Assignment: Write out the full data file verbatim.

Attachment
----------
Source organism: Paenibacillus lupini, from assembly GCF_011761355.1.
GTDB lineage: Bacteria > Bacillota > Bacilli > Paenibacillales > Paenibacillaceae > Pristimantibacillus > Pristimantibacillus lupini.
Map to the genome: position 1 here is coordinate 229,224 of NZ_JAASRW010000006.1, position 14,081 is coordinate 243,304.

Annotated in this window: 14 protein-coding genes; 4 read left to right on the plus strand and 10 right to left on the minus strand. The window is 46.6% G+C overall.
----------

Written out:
Source organism: Paenibacillus lupini, from assembly GCF_011761355.1.
GTDB lineage: Bacteria > Bacillota > Bacilli > Paenibacillales > Paenibacillaceae > Pristimantibacillus > Pristimantibacillus lupini.
Map to the genome: position 1 here is coordinate 229,224 of NZ_JAASRW010000006.1, position 14,081 is coordinate 243,304.

Annotated in this window: 14 protein-coding genes; 4 read left to right on the plus strand and 10 right to left on the minus strand. The window is 46.6% G+C overall.